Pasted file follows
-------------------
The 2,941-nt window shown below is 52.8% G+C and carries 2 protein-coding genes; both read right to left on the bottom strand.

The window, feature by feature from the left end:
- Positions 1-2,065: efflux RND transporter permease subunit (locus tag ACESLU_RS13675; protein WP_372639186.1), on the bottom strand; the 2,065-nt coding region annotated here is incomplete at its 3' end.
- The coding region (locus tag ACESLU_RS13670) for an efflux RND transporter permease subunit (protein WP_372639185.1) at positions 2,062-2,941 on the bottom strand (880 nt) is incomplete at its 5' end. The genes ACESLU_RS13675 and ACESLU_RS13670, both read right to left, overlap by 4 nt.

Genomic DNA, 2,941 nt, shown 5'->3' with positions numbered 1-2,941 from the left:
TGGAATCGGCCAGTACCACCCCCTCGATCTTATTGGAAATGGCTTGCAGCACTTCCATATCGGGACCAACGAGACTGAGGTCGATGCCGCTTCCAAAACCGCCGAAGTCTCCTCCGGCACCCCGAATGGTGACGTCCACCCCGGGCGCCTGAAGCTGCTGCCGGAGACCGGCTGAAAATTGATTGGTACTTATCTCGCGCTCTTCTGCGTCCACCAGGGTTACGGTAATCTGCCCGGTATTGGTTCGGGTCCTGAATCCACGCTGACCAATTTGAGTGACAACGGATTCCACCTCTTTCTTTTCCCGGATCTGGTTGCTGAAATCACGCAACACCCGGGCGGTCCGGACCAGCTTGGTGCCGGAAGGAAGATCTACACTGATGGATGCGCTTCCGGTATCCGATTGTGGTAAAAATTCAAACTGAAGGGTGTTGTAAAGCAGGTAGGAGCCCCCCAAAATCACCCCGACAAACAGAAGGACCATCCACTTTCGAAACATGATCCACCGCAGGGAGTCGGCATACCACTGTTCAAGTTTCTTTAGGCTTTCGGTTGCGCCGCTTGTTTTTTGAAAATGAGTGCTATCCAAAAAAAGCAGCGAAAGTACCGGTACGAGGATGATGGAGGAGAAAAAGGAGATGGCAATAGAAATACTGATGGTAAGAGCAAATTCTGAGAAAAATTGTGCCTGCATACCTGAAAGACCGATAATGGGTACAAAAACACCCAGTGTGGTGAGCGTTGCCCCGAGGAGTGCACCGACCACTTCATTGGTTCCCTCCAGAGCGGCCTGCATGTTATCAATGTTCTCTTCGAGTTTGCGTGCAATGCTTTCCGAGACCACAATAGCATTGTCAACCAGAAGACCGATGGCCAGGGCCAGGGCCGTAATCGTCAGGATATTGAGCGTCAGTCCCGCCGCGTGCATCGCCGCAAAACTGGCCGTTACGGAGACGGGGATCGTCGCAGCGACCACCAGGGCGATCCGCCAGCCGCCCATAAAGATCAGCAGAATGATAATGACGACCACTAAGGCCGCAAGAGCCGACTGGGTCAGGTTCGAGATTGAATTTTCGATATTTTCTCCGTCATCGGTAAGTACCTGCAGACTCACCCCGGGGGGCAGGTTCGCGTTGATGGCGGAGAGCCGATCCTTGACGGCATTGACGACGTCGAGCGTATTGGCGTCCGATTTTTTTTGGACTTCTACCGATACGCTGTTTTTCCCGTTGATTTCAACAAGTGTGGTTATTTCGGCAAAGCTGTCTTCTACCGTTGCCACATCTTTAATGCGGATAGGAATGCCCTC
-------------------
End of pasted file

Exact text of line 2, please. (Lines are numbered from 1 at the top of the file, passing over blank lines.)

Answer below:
The window, feature by feature from the left end: